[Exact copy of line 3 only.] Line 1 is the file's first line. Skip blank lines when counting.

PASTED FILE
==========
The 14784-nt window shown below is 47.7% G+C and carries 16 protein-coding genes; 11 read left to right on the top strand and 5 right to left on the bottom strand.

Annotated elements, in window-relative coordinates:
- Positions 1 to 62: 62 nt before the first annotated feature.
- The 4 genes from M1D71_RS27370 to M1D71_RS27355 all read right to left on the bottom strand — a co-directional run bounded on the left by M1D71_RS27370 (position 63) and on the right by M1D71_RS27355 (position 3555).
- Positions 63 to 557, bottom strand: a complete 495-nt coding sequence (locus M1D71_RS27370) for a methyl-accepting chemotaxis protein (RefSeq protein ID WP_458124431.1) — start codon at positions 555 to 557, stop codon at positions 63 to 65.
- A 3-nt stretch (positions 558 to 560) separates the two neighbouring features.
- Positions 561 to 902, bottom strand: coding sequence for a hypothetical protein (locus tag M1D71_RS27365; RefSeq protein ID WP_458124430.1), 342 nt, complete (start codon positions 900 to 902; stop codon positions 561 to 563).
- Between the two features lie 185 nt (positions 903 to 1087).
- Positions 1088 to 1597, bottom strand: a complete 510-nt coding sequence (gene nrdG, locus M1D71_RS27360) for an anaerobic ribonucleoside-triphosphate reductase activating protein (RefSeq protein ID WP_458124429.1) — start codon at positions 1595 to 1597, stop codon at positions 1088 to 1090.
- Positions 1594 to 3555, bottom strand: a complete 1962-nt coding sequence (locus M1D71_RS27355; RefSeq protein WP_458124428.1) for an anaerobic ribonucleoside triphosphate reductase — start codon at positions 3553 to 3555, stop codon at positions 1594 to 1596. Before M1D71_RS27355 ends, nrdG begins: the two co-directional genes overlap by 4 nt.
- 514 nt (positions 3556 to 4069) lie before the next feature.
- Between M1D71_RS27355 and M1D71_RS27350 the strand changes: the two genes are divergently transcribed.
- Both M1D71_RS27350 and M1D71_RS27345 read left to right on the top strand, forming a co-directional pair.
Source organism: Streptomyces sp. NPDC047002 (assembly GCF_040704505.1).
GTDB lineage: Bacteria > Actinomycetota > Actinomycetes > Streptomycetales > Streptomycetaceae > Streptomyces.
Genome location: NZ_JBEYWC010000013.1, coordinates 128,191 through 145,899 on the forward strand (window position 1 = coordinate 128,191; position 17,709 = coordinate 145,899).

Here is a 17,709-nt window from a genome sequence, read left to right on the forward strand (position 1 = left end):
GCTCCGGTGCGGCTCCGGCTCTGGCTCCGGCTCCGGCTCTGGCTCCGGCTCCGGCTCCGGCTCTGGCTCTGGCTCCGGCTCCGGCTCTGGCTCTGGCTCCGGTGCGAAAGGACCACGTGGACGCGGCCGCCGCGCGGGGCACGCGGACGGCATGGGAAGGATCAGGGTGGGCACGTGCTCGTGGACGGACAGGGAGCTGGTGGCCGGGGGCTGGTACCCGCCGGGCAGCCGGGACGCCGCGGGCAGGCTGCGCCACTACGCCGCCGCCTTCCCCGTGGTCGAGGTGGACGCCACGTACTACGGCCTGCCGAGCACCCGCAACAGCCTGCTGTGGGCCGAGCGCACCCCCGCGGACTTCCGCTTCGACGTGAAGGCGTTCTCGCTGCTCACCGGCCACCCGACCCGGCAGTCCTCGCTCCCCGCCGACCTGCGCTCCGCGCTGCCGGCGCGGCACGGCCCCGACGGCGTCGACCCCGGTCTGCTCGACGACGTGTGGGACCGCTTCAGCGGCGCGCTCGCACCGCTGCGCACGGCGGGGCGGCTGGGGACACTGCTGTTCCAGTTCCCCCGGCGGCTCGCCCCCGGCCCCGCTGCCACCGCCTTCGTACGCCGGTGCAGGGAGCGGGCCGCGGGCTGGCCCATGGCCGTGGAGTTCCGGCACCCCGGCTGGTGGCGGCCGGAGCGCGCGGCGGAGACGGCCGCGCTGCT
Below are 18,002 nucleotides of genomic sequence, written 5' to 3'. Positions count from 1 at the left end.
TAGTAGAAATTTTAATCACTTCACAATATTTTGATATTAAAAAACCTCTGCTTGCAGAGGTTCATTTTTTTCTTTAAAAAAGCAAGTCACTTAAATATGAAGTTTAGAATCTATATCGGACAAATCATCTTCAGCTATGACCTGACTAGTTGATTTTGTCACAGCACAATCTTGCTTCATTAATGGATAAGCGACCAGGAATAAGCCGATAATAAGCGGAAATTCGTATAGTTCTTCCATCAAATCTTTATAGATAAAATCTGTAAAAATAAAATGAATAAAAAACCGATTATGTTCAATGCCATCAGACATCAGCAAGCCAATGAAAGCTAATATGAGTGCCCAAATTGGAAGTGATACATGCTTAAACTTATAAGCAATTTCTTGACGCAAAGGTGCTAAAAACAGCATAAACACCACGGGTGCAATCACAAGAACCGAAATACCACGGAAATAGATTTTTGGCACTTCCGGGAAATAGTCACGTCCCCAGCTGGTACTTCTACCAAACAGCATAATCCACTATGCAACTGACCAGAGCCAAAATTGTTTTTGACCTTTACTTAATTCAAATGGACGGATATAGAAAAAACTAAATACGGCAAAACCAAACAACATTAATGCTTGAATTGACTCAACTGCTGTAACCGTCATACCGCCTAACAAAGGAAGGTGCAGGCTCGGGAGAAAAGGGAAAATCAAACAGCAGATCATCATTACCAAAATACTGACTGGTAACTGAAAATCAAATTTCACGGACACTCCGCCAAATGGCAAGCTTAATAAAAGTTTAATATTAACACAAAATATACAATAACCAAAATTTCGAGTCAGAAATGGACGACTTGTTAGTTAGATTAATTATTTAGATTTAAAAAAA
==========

- Positions 1 to 62: 62 nt before the first annotated feature.